Sally Cousins’ Weekly Training Tip: Horse Confidence

We are delighted to host Sally Cousins as our guest blogger, as she shares her wealth of knowledge with us in the form of weekly training tips. We hope these nuggets of information can be integrated directly into your program at home and can influence the way you ride and train your horses. Be sure to check out both the Sally Cousins Eventing website and keep up with her on Facebook.

Photo by Kasey Mueller

Photo by Kasey Mueller

Last week I wrote about rider confidence, and this week I’m turning to the confidence of the horse. Our horse’s confidence is directly related to how confident we feel and vice versa. They are very closely related. Depending on the horse, it can take years to build up confidence, but only one or two bad experiences to undo it.

We need to carefully build our horse’s confidence. If the horse is not having a good day, don’t introduce something new. Usually going slower in your training will end up being more successful in the end because you will not have to go back and fix problems. The more good experiences your horse has, the bigger the “bank” you have to draw on.

Horses learn at different rates. One horse might be able to quickly learn and seems very brave initially. With this type of horse, we need to be very aware that their confidence may be beyond their education, and they may not have the depth of training to overcome a bad experience. Some horses learn a bit slower, but this doesn’t mean they will not learn to be brave. We need to take more time and teach them to trust that they are capable of doing what we are asking of them.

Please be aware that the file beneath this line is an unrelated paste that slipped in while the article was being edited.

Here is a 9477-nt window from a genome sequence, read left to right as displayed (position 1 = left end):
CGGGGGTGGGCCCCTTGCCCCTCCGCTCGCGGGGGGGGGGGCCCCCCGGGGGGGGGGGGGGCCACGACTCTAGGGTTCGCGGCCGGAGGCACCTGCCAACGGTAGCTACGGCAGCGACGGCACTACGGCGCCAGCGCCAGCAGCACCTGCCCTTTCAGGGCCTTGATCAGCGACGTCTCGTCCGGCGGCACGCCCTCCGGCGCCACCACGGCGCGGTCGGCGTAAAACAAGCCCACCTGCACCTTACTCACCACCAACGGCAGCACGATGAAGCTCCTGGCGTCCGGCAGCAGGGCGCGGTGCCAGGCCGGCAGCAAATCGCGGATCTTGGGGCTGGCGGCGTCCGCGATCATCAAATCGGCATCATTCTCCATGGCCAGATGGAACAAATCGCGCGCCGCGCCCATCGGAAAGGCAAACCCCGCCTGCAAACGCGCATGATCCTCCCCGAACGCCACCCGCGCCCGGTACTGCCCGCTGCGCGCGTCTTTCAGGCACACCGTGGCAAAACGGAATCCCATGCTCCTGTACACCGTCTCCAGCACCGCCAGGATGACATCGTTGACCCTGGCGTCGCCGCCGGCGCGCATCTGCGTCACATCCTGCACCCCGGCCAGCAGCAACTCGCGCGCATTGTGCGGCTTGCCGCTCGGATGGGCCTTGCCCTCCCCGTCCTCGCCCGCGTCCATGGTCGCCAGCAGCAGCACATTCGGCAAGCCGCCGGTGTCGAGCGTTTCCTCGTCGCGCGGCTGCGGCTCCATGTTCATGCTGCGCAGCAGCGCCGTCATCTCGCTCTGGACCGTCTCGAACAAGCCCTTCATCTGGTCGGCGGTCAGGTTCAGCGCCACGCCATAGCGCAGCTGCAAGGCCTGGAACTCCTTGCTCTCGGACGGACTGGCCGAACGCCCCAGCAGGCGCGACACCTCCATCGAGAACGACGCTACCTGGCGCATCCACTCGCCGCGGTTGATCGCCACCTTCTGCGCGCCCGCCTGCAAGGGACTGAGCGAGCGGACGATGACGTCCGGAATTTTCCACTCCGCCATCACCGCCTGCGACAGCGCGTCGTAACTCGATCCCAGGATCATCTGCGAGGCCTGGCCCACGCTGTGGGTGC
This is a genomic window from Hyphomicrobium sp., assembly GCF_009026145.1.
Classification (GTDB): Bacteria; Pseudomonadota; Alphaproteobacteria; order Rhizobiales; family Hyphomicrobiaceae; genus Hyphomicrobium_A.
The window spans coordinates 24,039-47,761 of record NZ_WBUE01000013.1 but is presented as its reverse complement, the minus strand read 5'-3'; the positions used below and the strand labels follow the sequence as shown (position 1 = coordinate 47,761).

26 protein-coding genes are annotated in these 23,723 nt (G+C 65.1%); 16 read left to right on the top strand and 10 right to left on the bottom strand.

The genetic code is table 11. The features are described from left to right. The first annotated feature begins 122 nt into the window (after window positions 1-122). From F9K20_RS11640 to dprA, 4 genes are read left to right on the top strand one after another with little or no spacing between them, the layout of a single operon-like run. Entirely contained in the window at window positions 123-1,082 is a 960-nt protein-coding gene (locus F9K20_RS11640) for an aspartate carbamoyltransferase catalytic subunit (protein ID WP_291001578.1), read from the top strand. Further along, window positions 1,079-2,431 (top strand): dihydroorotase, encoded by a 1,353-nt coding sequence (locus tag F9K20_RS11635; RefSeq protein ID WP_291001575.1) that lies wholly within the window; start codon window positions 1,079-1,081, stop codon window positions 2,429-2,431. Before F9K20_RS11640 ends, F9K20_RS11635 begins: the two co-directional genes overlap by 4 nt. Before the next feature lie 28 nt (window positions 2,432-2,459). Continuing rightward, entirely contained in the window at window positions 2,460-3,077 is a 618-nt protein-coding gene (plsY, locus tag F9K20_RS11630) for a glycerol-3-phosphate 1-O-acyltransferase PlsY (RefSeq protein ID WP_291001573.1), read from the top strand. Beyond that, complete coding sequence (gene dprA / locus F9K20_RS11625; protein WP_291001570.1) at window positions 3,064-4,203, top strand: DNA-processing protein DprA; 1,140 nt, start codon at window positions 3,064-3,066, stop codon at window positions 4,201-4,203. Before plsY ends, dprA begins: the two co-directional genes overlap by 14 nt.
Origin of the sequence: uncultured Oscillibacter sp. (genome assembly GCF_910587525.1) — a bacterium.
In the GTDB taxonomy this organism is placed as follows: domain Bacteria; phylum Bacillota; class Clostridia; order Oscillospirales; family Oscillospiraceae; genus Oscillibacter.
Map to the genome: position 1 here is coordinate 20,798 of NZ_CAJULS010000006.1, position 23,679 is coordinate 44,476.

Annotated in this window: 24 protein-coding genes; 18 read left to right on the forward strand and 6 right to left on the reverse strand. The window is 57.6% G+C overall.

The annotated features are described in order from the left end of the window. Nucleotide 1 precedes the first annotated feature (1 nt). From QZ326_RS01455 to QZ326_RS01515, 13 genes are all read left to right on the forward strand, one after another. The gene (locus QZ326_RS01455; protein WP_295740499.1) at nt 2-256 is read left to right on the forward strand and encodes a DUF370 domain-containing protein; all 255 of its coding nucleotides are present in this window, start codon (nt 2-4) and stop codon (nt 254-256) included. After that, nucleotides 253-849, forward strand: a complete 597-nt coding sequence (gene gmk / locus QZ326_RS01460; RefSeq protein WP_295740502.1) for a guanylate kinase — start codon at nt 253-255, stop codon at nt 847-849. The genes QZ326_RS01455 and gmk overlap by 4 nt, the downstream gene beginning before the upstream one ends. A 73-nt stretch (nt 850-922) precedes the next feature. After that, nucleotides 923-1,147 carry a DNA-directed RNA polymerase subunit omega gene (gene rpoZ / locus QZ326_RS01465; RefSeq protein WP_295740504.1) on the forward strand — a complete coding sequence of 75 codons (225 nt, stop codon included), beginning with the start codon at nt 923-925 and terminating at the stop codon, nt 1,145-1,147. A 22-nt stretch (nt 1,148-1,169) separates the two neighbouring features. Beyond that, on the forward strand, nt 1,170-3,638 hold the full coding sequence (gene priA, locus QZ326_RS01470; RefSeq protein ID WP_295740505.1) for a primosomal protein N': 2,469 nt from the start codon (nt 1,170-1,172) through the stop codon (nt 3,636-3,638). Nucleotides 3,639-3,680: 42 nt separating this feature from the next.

The age of a horse does not necessarily influence how fast it learns. We need to take each horse as an individual and tailor their training to them. As a guideline, I think of doing a level a year. This gives the horse a great base. There are horses that are very talented that moving a bit quicker will work, but at some point, the horse will need to stay at a level for an extended period of time to solidify their confidence in their work.

Many riders say to me, “I don’t want to ruin my horse.” I respect riders who say this and think this can be our goal. We will make mistakes, but horses are wonderfully forgiving creatures, and if our horse trusts us and has a solid base of training, they will continue to improve.

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